Eating NAFTA: Obesity, Diabetes, and Free Trade
Anthropologist Alyshia Gálvez explains how a love of Mexican food led her to look at the impact of the North American Free Trade Agreement on community resilience and health. With our current international trade structure, nobody wins except corporations and billionaires, she says.
When President Trump hails his re-negotiation of the North American Free Trade Agreement, he often refers to the 1994 pact as the “worst deal ever” and says that Mexico and Canada “won” that trade deal at the expense of U.S. industries.
Trump has it wrong, says Alyshia Gálvez, author of the new book, Eating NAFTA: Trade, Food Policies, and the Destruction of Mexico.
“NAFTA is a bad deal for most of us who are not billionaires, parts manufacturers or factory farmers,” Gálvez writes. “Trump is wrong that with the deal Mexico is ‘winning’ at the U.S.’s expense; it’s mostly the wealthy and powerful conglomerates who are winning and the little guy who is losing.”
Gálvez is an anthropologist and professor of Latin American and Latino studies at Lehman College of the City University of New York. She is the author of two previous books on Mexican migration.
The Daily Yonder’s Bryce Oates talked to Gálvez to learn more about the connection she sees between international trade, family economics, and public health. The interview has been lightly edited for length and clarity.
Bryce Oates: Tell me about your interest in agricultural trade between the U.S. and Mexico. What made you go down the road of writing a book about the topic?
Alyshia Gálvez: I became interested for two reasons. One was that I just love Mexican food, and I started to see a shift in the way we eat Mexican food in the United States. It went from being kind of a Tex-Mex, where you see a lot of melted cheese and sour cream to more authentic food. Ground corn tortillas. Lots of fresh ingredients. Fresh salsas. A lot more variety of ingredients and flavors. I started to see that happen and became curious about what was producing that shift and what was driving demand in the U.S. for that kind of food. I also started to see the prices rise, and a change in what people were willing to pay for this cuisine. I’m someone that appreciates food as art. It deserves to be recognized in the same way that any other really sophisticated, elaborate, difficult-to-make cuisine does. But I wanted to explore how there seemed to be a real market, a demand all of the sudden, for high-priced tacos.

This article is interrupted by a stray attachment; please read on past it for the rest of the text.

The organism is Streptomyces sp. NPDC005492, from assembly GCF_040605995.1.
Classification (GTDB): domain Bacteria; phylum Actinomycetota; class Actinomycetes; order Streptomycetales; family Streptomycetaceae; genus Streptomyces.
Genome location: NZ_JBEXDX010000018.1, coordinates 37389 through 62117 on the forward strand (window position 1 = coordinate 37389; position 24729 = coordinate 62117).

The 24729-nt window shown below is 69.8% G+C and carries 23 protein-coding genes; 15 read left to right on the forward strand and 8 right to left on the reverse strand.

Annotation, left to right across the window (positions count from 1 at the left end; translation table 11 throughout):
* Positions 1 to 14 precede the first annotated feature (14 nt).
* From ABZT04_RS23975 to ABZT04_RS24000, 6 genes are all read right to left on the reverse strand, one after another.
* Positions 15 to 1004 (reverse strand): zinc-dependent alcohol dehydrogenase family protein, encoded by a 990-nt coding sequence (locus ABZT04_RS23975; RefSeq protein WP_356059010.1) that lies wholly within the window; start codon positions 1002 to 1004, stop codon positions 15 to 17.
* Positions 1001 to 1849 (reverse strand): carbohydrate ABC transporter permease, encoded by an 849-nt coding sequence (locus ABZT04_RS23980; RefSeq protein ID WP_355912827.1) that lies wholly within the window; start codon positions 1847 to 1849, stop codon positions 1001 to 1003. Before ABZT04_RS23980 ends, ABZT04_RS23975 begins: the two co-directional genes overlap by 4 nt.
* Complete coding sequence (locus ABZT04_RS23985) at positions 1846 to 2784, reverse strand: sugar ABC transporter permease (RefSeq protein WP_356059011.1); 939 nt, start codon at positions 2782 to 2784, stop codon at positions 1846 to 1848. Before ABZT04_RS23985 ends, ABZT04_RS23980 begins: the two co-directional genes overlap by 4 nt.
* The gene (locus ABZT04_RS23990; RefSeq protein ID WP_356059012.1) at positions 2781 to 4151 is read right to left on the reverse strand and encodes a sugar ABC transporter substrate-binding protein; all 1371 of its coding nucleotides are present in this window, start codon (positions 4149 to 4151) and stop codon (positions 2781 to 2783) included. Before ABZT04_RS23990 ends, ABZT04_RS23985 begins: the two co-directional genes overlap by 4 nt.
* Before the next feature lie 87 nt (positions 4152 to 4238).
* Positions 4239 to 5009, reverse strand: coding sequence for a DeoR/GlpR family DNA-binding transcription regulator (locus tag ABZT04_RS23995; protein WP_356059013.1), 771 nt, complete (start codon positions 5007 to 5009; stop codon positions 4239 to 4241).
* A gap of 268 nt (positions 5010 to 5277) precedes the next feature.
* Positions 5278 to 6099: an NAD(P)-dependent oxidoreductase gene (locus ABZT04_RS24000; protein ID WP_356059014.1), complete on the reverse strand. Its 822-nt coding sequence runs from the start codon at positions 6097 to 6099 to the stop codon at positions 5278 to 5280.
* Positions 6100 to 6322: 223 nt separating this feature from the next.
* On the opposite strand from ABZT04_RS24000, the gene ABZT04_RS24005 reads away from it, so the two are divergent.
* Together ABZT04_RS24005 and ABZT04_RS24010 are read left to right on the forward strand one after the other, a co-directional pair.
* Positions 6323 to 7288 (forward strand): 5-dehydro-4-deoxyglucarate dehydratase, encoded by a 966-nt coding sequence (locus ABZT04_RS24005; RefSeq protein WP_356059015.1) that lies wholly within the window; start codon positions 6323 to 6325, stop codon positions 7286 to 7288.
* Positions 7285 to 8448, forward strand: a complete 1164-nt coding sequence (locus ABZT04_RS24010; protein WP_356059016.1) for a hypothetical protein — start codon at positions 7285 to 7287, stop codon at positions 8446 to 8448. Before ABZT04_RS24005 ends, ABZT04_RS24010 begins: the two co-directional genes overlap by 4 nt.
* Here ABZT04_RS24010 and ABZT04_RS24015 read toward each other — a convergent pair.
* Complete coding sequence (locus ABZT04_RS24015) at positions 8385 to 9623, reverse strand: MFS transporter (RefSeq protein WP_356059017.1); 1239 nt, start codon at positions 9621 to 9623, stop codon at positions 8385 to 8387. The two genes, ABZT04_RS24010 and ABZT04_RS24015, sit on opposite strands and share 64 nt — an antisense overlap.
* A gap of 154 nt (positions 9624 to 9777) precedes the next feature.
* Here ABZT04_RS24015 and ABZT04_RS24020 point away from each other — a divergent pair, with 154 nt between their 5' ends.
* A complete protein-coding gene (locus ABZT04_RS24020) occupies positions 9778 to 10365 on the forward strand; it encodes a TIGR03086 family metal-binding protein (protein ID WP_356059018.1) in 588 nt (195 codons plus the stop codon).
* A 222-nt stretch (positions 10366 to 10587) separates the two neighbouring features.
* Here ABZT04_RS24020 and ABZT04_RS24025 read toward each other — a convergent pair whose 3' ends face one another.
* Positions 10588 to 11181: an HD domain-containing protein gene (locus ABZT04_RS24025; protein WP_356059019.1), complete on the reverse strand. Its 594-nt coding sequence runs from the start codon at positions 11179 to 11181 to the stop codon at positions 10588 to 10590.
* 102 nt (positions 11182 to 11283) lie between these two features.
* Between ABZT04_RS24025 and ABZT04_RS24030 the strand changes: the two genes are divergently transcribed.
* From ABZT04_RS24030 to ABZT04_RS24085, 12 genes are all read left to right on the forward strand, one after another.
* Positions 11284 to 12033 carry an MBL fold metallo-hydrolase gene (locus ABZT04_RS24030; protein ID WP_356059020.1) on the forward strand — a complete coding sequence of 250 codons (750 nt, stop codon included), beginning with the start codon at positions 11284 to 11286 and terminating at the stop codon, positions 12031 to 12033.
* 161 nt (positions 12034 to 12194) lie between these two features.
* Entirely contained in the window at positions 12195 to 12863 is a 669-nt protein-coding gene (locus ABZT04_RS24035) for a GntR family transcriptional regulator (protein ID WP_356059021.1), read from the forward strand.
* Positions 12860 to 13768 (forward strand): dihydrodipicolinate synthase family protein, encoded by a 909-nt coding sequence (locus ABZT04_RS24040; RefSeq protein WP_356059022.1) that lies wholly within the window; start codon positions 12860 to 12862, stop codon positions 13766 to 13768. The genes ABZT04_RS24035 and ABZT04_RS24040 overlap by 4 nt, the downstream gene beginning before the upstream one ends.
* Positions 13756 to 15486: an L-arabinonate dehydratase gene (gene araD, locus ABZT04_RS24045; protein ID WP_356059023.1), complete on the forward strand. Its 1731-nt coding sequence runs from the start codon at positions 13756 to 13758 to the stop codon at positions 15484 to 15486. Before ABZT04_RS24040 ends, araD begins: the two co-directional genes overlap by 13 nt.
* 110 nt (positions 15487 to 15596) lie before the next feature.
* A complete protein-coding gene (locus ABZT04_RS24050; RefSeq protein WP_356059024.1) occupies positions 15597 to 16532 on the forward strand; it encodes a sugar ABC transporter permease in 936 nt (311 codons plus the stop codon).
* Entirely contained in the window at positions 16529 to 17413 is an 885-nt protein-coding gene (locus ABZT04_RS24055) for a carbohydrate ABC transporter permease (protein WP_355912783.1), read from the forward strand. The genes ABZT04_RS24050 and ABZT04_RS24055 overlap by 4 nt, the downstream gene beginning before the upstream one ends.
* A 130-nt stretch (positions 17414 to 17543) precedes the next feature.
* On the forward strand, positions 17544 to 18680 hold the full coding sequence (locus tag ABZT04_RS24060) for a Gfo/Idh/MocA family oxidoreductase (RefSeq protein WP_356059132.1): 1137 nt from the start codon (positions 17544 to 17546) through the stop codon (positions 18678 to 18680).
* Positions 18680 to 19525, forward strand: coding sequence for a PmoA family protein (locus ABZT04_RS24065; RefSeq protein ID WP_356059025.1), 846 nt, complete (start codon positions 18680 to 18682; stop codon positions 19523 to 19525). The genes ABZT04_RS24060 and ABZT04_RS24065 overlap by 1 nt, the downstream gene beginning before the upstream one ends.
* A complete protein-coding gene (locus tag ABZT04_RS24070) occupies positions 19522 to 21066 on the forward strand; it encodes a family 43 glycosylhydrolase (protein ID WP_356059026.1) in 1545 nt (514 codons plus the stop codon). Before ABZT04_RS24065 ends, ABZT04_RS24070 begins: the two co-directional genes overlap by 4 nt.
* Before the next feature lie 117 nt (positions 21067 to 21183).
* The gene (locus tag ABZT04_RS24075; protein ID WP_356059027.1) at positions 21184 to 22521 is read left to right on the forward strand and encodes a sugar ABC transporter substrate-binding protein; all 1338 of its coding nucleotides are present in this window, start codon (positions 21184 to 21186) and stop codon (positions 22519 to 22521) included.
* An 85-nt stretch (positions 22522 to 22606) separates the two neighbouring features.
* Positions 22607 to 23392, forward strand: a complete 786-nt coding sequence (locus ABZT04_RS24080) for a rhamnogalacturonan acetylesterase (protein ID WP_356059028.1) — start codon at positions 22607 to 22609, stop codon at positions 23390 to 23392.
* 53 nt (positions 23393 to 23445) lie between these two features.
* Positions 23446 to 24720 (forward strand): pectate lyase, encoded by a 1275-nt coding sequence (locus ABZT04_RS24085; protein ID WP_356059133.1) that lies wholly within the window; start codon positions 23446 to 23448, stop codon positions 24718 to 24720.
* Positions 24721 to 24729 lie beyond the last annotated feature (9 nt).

Oates: When did you start to notice this, and where did you see the changes?
Gálvez: It was around five or six years ago. I’m someone that has studied the migration of Mexican people to the United States for the last 20 years. I was taking a look at a lot of changes to the health indicators of these migrants. I noticed that a lot people were coming to the U.S. with healthy lifestyles and practices, really strong healthy outlooks, and often would then change the way they eat. This would correspond with negative health outcomes like increased obesity, diabetes and other diet-based health problems. When I looked into this further, I started to notice that in the same time period, the family members of these people back in Mexico were starting to experience the same health problems. A rise in diabetes, a rise in obesity, heart disease, kidney disease. I was wondering what was happening on both sides of the border that was producing these health consequences, even among people that lived in very rural areas, living subsistence lifestyles, producing much of their own food. That didn’t make sense to me.